Oldest fossil of modern bird identified by scientists

Scientists have identified the oldest fossil ever found of a modern bird.

The fossil, found in a limestone quarry near the Belgian-Dutch border, dates from less than one million years before the asteroid impact which eliminated all large dinosaurs.

A research team, led by Cambridge University, identified a near-complete 66.7-million-year-old bird skull within the rock.

The skull combines many features common to modern chickens and duck-like birds, suggesting it may be close to the last common ancestor of modern chickens and ducks.

Dr Daniel Field from Cambridge’s Department of Earth Sciences with a 3D printed version of the Wonderchicken skull (Dr Daniel J Field/ PA)

It has been colloquially nicknamed the Wonderchicken and formally named Asteriornis, in reference to Asteria, the Greek Titan goddess of falling stars.

Researchers used high-resolution X-ray CT scans to peer through the rock and view the skull just one millimetre beneath.

“The moment I first saw what was beneath the rock was the most exciting moment of my scientific career,” said Dr Daniel Field from Cambridge’s Department of Earth Sciences, who led the research.

“This is one of the best-preserved fossil bird skulls of any age, from anywhere in the world.

“We almost had to pinch ourselves when we saw it, knowing that it was from such an important time in Earth’s history.

“The ability to CT scan fossils, like we can at the Cambridge Biotomography Centre, has completely transformed how we study palaeontology in the 21st century.

Skulls diagram
The skull of the ancient bird, compared with those of modern relatives (University of Cambridge/PA)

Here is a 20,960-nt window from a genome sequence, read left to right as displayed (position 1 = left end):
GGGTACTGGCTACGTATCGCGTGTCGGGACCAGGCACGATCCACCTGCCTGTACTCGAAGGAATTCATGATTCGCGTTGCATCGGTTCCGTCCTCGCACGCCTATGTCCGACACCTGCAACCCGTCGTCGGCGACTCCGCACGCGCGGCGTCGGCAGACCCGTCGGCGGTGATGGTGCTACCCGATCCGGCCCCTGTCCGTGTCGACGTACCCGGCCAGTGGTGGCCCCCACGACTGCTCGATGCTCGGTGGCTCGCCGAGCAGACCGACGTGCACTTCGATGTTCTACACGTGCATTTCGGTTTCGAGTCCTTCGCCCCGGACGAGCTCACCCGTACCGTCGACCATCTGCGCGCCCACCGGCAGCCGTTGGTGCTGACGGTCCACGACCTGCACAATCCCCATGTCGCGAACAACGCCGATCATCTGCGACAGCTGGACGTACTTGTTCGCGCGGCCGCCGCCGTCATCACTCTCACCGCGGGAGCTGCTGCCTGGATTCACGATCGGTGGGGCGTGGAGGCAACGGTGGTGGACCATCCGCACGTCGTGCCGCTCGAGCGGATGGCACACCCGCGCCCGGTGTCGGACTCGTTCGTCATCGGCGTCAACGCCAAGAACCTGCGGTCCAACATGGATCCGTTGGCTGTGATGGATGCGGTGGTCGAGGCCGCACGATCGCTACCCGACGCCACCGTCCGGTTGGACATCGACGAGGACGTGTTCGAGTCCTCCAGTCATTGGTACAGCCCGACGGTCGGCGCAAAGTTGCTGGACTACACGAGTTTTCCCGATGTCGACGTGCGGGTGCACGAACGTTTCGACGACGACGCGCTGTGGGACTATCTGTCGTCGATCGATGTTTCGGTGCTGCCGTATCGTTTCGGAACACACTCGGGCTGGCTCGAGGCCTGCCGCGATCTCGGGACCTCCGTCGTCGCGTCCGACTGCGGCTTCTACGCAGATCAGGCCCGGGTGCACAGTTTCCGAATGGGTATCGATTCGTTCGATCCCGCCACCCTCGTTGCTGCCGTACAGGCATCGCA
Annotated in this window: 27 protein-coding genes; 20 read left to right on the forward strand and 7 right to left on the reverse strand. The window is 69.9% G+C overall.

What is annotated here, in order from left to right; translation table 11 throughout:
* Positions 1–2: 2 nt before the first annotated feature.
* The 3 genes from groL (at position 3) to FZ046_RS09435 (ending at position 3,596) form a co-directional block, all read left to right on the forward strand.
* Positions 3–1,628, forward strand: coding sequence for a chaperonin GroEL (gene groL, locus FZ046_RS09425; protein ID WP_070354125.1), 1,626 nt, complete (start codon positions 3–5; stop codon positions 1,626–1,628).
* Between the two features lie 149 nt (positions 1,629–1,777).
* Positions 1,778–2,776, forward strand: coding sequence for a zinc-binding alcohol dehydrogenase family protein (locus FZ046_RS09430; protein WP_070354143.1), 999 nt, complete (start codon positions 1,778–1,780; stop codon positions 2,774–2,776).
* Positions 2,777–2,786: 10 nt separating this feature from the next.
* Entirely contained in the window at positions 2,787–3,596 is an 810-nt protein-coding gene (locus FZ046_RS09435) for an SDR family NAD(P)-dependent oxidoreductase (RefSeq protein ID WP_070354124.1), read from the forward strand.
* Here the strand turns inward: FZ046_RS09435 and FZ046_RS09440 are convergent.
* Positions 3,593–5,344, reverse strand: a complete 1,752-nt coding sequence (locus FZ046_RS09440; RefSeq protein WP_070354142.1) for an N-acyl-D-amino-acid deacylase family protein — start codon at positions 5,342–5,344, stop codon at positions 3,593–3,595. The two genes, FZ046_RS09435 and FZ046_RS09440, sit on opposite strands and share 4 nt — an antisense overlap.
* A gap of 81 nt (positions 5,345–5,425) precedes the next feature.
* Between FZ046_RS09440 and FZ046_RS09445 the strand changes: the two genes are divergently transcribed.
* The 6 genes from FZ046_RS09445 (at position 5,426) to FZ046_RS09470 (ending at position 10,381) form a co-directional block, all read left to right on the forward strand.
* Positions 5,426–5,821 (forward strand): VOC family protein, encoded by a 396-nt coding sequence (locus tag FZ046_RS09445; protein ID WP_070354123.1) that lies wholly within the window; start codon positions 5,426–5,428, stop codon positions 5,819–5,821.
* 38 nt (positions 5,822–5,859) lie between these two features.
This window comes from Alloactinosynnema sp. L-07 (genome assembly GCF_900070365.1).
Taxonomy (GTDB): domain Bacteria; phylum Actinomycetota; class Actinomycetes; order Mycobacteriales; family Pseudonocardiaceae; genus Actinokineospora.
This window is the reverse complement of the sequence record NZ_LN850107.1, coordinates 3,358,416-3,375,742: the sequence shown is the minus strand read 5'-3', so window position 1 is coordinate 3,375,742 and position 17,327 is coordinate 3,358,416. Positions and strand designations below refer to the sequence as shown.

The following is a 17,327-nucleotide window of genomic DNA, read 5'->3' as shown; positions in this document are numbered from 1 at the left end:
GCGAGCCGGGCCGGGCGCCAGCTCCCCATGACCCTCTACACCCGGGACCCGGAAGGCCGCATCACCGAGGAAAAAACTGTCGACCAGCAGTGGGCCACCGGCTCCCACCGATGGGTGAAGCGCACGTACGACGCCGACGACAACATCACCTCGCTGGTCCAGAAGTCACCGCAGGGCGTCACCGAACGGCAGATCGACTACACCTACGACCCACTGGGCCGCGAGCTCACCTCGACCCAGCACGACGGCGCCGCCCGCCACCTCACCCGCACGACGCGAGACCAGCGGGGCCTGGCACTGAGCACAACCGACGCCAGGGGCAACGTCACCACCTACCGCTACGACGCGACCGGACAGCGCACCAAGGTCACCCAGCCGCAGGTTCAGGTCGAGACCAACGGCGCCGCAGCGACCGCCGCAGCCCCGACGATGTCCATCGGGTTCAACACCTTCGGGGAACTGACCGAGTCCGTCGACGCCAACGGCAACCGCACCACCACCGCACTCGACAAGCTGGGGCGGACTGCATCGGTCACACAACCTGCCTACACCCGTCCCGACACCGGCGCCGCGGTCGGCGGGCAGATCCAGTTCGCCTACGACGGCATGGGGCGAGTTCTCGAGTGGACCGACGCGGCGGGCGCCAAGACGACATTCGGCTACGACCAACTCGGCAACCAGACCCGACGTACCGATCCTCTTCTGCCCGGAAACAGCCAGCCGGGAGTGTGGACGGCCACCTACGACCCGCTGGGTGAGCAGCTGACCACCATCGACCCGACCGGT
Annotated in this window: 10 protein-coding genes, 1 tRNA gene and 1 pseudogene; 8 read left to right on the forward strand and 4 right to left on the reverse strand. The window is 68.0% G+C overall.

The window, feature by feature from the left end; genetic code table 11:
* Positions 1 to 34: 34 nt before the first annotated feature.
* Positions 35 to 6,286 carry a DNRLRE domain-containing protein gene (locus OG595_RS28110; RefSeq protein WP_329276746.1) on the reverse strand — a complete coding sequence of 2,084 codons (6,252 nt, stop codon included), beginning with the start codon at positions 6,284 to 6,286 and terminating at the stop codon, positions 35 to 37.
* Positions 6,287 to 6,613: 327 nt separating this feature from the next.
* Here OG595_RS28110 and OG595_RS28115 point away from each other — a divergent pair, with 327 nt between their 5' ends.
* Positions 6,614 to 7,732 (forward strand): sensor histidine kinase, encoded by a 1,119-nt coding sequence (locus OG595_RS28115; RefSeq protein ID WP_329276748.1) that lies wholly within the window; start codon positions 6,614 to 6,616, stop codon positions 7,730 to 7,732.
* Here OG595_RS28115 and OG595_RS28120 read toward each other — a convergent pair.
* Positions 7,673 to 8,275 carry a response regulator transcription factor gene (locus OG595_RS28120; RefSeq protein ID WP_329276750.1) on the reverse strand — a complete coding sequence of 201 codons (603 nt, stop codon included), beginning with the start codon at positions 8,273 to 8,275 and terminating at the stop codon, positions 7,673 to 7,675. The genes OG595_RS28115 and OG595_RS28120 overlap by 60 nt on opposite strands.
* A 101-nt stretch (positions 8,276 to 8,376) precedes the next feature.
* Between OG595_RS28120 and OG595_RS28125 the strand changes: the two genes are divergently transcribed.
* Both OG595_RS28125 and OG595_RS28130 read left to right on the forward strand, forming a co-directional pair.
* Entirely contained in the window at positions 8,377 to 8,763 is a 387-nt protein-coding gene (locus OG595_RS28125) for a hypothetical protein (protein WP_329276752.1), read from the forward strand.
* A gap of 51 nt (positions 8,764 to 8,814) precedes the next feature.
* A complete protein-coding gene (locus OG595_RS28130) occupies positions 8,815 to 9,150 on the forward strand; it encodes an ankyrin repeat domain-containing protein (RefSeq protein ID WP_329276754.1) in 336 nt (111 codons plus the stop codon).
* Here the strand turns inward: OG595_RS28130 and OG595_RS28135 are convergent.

“This fossil tells us that early on, at least some modern birds were fairly small-bodied, ground-dwelling birds that lived near the seashore.

“Asteriornis now gives us a search image for future fossil discoveries — hopefully it ushers in a new era of fossil finds that help clarify how, when and where modern birds first evolved.”

Co-author Albert Chen, a PhD student based at Cambridge, said: “The origins of living bird diversity are shrouded in mystery — other than knowing that modern birds arose at some point towards the end of the age of dinosaurs, we have very little fossil evidence of them until after the asteroid hit.

“This fossil provides our earliest direct glimpse of what modern birds were like during the initial stages of their evolutionary history.”

The announcement of the Wonderchicken find coincides with a new exhibit at Cambridge’s Sedgwick Museum of Earth Sciences, where visitors can learn more about Asteriornis and see the fossil up close.

“Dawn of the Wonderchicken” runs from March 19 to June 15, and admission is free.

Research is published in the journal Nature.

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